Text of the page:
The authors concluded the present meta-analysis based on sufficient evidence demonstrated by trial sequential analysis (TSA) indicates that there is significant reduction in lung cancer mortality between LDCT and other control groups. Moreover, the results of the subgroup analyses indicate that, LDCT screening has shown statistically significant mortality benefits in high quality trials, whereas low-quality trials found no significant difference. It is mandatory to identify lung cancer risk factors among the Asian population and to establish appropriate eligible criteria in the screening program for different races. The benefit of LDCT is expected to be heavily influenced by the risk of lung cancer in the different target group (smoking status, female and Asian) being screened. Due to tenuous balance of benefits and harms, medical decision making is recommended for individuals who are considering LDCT screening. More studies are warranted to optimize the approach to LDCT screening.

 

Screening for Lung Cancer Using Low Dose Computed Tomography (LDCT) in Low-Risk Asymptomatic Individuals

Age, total exposure to tobacco smoke, and years since quitting smoking are important risk factors for lung cancer. Other risk factors include specific occupational exposures, radon exposure, family history, and history of pulmonary fibrosis or chronic obstructive lung disease. The incidence of lung cancer is relatively low in persons younger than 50 years but increases with age, especially after age 60 years. In current and former smokers, age-specific incidence rates increase with age and cumulative exposure to tobacco smoke.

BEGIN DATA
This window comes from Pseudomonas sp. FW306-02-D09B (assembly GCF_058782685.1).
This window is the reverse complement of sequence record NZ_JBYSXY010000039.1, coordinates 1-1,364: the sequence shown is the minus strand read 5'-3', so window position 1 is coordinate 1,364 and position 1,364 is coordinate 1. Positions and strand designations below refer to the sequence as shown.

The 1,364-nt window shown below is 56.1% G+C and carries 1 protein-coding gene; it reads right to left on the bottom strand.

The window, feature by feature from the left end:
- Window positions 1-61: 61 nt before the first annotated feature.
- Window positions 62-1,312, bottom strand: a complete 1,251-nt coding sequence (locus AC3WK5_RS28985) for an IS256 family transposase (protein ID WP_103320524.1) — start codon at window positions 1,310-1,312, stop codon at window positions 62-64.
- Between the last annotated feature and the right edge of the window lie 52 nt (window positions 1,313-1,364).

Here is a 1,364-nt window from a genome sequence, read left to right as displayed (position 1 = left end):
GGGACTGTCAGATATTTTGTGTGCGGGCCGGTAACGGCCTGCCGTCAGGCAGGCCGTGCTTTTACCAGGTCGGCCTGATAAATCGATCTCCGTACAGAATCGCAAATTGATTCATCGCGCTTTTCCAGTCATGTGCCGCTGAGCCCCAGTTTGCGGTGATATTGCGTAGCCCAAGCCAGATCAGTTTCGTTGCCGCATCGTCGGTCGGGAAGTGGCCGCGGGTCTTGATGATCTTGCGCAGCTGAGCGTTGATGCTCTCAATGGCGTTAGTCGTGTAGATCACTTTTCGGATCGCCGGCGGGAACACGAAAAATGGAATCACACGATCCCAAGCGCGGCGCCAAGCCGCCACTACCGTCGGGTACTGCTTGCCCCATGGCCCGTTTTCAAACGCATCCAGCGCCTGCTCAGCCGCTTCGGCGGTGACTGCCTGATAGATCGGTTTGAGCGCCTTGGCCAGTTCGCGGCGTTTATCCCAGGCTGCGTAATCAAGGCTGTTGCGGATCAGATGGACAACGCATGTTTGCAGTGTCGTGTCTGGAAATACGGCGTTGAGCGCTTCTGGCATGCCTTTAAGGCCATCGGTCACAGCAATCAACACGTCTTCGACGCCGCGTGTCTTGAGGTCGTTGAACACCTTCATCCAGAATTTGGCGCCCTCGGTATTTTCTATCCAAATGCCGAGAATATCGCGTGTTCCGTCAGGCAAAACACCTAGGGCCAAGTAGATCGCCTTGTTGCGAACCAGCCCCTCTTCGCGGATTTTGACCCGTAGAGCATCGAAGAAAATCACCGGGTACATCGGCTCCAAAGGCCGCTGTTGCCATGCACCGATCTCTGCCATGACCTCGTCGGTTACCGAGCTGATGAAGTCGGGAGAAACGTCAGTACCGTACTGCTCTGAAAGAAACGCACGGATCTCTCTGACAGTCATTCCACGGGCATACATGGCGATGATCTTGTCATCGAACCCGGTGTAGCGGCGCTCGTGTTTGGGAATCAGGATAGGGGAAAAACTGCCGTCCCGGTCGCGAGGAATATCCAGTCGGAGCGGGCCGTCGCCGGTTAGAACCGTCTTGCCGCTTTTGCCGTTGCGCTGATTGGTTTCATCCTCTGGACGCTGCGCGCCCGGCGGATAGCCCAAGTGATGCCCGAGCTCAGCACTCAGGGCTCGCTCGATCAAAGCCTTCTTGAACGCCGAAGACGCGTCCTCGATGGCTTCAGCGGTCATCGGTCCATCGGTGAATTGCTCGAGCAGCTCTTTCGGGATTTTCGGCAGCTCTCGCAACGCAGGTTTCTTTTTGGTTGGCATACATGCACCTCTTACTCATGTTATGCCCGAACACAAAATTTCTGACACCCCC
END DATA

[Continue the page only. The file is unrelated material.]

Smoking cessation substantially reduces a person’s risk for developing and dying of lung cancer. Among persons enrolled in the National Lung Screening Trial (NLST), those who were at highest risk because of additional risk factors or a greater cumulative exposure to tobacco smoke experienced most of the benefit. 

 

In 2021, the USPSTF updated and replaced the 2013 USPSTF recommendation statement on screening for lung cancer using low dose computed tomography. On March 9, 2021 the USPSTF released its final recommendation: 

  • The USPSTF’s recommendation has a “B” grade and recommends annual screening with low-dose computed tomography (LDCT) in adults ages 50 to 80 years who have a 20 pack-year smoking history and currently smoke or have quit within the past 15 years. 
  • The USPSTF recommends discontinuing screening once a person has not smoked for 15 years or develops a health problem that substantially limits life expectancy or the ability or willingness to have curative lung surgery. 

 

Summary of Evidence